THE 12 DAYS OF AN OCEAN’S REACH CHRISTMAS
On the 1st day of Christmas, my true love gave to me
A walk along my favorite beach!
On the 2nd day of Christmas, my true love gave to me
2 shells from Andy
On the 3rd day of Christmas, my true love gave to me
3 island bike rides
On the 4th day of Christmas, my true love gave to me
4 fish a’swimming
On the 5th day of Christmas, my true love gave to me
5 sandy kids!
On the 6th day of Christmas, my true love gave to me
6 dolphin jumping
On the 7th day of Christmas, my true love gave to me
7 tubes of sunscreen
On the 8th day of Christmas, my true love gave to me
8 osprey soaring
On the 9th day of Christmas, my true love gave to me
9 golf clubs swinging
On the 10th day of Christmas, my true love gave to me
10 turtles hatching
On the 11th day of Christmas, my true love gave to me
11 boats a sailing
On the 12th day of Christmas, my true love gave to me
12 dazzling sunsets
MERRY CHRISTMAS FROM ALL OF US AT OCEAN’S REACH!
Broadway Broadway Palm Children’s Theatre sets sail on a Christmas pirate adventure with “Jingle ARRGH the Way” playing selected dates through December 24.
This all-new musical is based on Melinda Long’s children’s book, How I Became a Pirate.
A mysterious message sends Captain Braid Beard and his pirate crew back to seek out the young Jeremy Jacob to help solve a riddle and find the Christmas treasure. Favorite characters, a rollicking story, great songs and a trip to the North Pole to find “you know who” makes Jingle ARRGH the Way a delightful holiday show for the whole family.
Broadway Palm Children’s Theatre presents full-scale productions that are great for all ages. Performances begin with a buffet, followed by the show.
Ticket prices for the buffet and the show are $19 for all ages. For showtimes and tickets, call 1-239-278-4422 or visit www.BroadwayPalm.com. The theater is located at 1380 Colonial Boulevard in Fort Myers.
Head to Adventures in Paradise for Santa’s Dolphin Cruise this Christmas Eve!
Even the “big guy” knows there’s no better way to relax before the “big night” than with a memorable day on the water. Cruise out on the waters surrounding Sanibel and take your special holiday photos with Santa on a deserted island in San Carlos Bay.
Volunteers loading a trailer with buckets filled with oyster shells during last week’s oyster restoration program sponsored by the Sanibel-Captiva Conservation Foundation; photo by Jeff Lysiak.
Nearly two dozen volunteers recently joined the Sanibel-Captiva Conservation Foundation’s (SCCF) ongoing effort to restore oyster bed populations in San Carlos Bay and Tarpon Bay by filling hundreds of buckets of oyster shells and deploying them by barge into local waterways where a number of artificial reefs have been established.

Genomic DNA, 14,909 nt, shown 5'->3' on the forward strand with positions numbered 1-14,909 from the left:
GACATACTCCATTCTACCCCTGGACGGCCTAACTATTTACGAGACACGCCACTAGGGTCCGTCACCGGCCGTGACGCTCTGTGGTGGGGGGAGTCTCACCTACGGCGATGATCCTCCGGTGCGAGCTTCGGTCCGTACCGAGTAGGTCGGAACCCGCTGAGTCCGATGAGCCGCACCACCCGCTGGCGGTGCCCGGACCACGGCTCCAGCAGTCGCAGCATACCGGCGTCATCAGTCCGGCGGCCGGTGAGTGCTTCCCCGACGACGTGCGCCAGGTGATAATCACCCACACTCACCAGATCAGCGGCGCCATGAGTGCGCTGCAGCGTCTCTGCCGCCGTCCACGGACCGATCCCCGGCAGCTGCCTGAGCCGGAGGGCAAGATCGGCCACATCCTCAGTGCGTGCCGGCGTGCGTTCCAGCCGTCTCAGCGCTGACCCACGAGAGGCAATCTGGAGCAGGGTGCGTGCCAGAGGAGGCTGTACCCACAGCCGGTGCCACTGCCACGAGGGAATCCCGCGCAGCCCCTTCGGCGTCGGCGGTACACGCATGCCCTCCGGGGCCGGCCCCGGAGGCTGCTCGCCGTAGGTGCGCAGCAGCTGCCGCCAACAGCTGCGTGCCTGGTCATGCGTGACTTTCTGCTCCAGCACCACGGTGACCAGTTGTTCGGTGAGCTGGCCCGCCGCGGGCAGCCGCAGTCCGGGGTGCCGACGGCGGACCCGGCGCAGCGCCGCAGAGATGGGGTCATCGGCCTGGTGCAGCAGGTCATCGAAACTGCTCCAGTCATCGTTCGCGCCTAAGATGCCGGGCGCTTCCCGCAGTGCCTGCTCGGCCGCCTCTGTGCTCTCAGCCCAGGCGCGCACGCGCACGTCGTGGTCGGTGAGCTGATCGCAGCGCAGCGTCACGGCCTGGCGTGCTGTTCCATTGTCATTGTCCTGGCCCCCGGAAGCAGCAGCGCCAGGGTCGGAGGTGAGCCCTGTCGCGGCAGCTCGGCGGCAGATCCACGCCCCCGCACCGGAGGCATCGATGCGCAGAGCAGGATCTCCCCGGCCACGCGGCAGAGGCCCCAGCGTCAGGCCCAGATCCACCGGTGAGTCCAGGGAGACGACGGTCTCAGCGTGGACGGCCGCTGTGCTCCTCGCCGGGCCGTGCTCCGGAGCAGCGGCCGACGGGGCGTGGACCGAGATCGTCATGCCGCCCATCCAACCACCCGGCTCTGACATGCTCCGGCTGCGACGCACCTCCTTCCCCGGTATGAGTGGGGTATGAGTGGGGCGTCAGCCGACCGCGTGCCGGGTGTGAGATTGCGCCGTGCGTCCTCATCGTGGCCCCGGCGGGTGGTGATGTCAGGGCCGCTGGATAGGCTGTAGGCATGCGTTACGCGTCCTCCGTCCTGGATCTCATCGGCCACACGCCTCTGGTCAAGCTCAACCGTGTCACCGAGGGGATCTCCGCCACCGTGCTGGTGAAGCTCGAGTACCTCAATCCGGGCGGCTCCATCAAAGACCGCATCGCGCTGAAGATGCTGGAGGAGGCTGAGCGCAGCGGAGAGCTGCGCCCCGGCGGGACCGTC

Two large mounds of oyster shells collected from local restaurants were shoveled by volunteers into sturdy plastic buckets. One by one, the buckets were filled, carried onto a trailer, and then transported to Tarpon Bay to a waiting barge next to SCCF’s Marine Lab facility.
“We’ve been collecting oyster shells from restaurants like Timbers and the Lazy Flamingo since 2010,” said Dr. Eric Milbrandt, director of SCCF’s Marine Lab. “We get about 45 gallons of shells every week, and even more during the holidays, so there’s always a lot of shells for us to work with.”
According to Milbrandt, harmful freshwater discharges have resulted in losses of oysters and seagrasses in the Caloosahatchee Estuary. Deploying oyster shells on newly created artificial reefs will help re-establish critical estuarine habitats of shellfish and submerged aquatic vegetation beds.
“What this will do is allow the oyster larvae to attach to it and grow along the reef,” Milbrandt explained. “Once you get a few of them to attach that way, they begin to attach to each other.”
Among the benefits of helping restore eastern oyster populations are the formation of intertidal reefs in the local estuary, providing a habitat for fish and invertebrates, stabilizing shorelines and preventing erosion. Additionally, SCCF is hoping the artificial reefs will become living classrooms used as research platforms.
The oyster restoration initiative, started by SCCF with shell deployments in Clam Bayou, has seen phenomenal success over the years. More than 100 cubic yards of oyster shell has been deployed thus far, with 54 barge loads used to disperse the shells. As a result, seven complete oyster reefs comprising approximately four acres have been created in areas like San Carlos Bay and Tarpon Bay.
“Because we’ve seen so much success with this effort, we want to expand the habitat from a quarter of an acre for each reef to a full acre,” said Milbrandt. “If we hadn’t started this program, these oyster shells would just go into the landfill, so it’s also beneficial that we’re returning them to nature.”
Thanks to our friends at the Island Sun for this story!
Like a good mystery? Then head down to the Fort Myers River District every second Friday of the month from 6 – 8pm for an evening of fun, art and intrigue!
Mystery Walk combines elements of performance art, street art, digital art, community interactive art, visaul art and music where guests never know what to expect!
Participants leisurely stroll through the core downtown area finding the mystery locations. Each location will confirm that they are the quiz answer and then provide your next clue. Finish by 8 pm and return your cards to registration to be entered for cash prizes!
The event is free and friendly for all ages. No purchase is necessary at participating locations. Registration begins at 6pm at the intersection of First and Hendry Streets in front of Iberia Bank in downtown Fort Myers.